o Transposition of the great artery (TOGA)
o Truncus Arteriosus
o Tetralogy of Fallot

• Common in Girls
o Patent Ductus Arteriosus
o Atrio Septal Defect

• Causes
o Familial tendency
o Exposure to rubella/ German measles – 1st month
o Failure of the Heart Structure to progress

Two Major Types


• Acyanotic Heart Defects  shunting from left to right
• Cyanotic Heart Defects  from right to left
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Acyanotic Heart Defects with Increase Pulmonary Blood Flow

1. Vetricular Septal Defect


• Opening Between 2 ventricles
• Signs and symptoms
o Systolic murmur at lower border of the sternum and no other
significant sign
o Cardiac catheterization reveals increase oxygen saturation at the
right side of the heart
o ECG reveals hypertrophy of the right side of the heart
o Only 50% of the oxygenated blood will go to the aorta
• Management
o Open heart surgery
o Placing the client on a long tern antibiotic therapy to prevent the
development of sub-acute bacterial endocarditis
o Protect site of catheterization (right femoral vein)
o Avoid flexion of joints

2. Atrial Septal Defect


• Failure of the foramen ovale to close
• Signs and symptoms
o Systolic murmur at the upper border of the sternum with no
significant sign
o Cardiac catheterization reveals increase oxygen saturation at the
right side of the heart
o 50% of the blood goes to the right atrium
• Management
o Open heart surgery
o Placing the client on a long tern antibiotic therapy to prevent the
development of sub-acute bacterial endocarditis

3. Endocardial Cushion Defect


• AV canal affecting both the tricuspid and the mitral valve
• Signs and symptoms
o Only confirmed by cardiaccatheterization
o Valves are closed
4. Patent Ductus Arteriosus
• Failure of the Ductus Arteriosus to close
• Signs and symptoms
o Prominent radial pulse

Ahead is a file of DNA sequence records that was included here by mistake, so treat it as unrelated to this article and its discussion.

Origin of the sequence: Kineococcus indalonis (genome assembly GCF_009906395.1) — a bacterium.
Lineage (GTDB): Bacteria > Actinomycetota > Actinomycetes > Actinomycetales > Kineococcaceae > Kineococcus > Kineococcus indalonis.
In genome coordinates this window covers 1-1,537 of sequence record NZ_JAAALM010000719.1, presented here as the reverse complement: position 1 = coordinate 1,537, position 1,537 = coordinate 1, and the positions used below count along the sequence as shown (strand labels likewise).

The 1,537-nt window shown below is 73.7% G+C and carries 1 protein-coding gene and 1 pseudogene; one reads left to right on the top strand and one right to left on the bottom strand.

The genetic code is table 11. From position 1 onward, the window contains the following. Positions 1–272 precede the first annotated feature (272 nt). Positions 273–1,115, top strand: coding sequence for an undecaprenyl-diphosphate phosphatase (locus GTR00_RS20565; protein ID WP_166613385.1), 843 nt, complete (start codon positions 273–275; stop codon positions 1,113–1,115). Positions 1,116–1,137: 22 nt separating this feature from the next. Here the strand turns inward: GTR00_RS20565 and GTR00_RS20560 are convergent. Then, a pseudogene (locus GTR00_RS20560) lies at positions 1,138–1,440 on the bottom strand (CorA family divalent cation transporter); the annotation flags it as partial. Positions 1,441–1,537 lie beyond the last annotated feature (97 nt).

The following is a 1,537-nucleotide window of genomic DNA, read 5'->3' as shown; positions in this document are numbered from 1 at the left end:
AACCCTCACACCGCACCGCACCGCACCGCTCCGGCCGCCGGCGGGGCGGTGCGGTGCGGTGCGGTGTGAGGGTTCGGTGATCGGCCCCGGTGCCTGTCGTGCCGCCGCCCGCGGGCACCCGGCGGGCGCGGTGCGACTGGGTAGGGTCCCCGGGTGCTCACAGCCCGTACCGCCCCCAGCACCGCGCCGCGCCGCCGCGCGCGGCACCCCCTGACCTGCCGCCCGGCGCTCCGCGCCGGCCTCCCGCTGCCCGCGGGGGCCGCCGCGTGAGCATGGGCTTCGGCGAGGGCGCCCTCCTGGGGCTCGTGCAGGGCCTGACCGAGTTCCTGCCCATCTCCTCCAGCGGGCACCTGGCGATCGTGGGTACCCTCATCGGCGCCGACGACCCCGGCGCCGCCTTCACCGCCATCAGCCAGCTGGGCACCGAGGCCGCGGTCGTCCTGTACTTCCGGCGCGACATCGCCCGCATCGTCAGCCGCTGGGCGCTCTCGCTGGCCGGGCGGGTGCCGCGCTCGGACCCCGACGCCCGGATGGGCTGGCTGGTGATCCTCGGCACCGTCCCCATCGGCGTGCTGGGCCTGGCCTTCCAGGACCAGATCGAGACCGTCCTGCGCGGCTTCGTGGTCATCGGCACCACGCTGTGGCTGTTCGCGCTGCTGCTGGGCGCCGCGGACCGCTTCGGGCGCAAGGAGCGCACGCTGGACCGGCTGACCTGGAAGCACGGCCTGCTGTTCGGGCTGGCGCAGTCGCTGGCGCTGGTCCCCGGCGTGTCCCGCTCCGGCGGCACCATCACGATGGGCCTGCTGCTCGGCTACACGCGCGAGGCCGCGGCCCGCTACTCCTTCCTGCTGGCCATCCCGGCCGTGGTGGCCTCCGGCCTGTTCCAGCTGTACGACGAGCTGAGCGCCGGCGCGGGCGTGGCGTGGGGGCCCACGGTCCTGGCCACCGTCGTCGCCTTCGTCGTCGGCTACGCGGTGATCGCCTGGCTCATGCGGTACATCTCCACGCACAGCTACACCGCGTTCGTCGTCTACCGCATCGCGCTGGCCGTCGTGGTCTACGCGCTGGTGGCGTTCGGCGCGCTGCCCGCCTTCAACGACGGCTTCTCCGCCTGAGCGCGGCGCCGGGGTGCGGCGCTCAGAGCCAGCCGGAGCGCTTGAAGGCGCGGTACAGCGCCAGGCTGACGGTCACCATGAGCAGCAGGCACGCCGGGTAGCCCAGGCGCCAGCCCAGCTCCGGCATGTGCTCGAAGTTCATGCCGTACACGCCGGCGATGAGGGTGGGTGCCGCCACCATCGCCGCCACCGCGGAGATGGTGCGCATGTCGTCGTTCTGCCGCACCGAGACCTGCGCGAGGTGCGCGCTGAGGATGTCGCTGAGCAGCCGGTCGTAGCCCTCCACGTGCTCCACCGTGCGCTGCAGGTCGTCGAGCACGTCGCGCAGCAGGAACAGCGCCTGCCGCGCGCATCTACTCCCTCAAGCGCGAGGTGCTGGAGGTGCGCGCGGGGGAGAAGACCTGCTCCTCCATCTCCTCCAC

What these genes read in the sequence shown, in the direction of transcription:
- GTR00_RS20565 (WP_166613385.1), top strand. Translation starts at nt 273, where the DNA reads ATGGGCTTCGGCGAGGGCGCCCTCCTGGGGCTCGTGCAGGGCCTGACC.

o Continuous machinery like murmur
o ECG reveals hypertrophy of the left ventricle
• Management
o Indomethacine – prostaglandin inhibitor that facilitate closure of
PDA
o Ligation of PDA by 2 – 4 years old

Acyanotic Heart Defects with Decrease Pulmonary Blood Flow

1. Pulmonary Stenosis
• Narrowing of valve of pulmonary artery
• Signs and symptoms
o Typical systolic ejection murmur
o S2 sound is widely split
o ECG reveals right ventricular hypertrophy
o Only 50% of the blood goes to the lungs
• Management
o Balloon Stenotomy
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2. Aortic Stenosis
• Narrowing of valve of aorta
• Signs and symptoms
o Typical systolic ejection murmur
o Murmur
o ECG reveals right ventricular hypertrophy
o Only 50% of the blood goes to the body
o Angina like symptoms may be present when active
• Management
o Balloon stenotomy

3. Duplication of Aortic Arch


• Doubling of arch of the aorta causing compression to the trachea and
esophagus
• Signs and symptoms
o Dysphagia – due to esophageal compression
o Dyspnea – due to tracheal compression
o Left ventricular hypertrophy
o Only 50% of the blood goes to the body
• Management
o Close heart surgery

4. Coarctation of Aorta
• Narrowing of ach of aorta
• Outstanding signs
o Absent femoral pulse
o BP is higher on the upper extremities and ↓ on the lower
extremities
o Epistaxis
o Lesser blood goes to the lower extremities
• Management
o Take BP on 4 extremities
o Close hear surgery

Cyanotic Heart Defects with Increase Pulmonary Blood Flow

1. Transposition of Great Arteries


• Aorta is arising from the right ventricle while the pulmonary artery is
arising from the left
• Signs and symptoms
o Cyanosis after 1st cry
o Polycythemia because of increase production of RBC, a
compensatory mechanism to the ↓ oxygen supply to the body, the
blood become viscous
o Polycythemia will lead to:
 Thrombuis
 Embolus
 Stroke (CVA)
o ECG reveals Cardiomegaly
• Management
o Palliative repair – Rash Kind repair
o Complete repair – Mustard repair

2. Total Anomalous Pulmonary Venous Return


• Situation wherein pulmonary vein instead of entering the left atrium enters
the right atrium or superior vena cava
• Signs and symptoms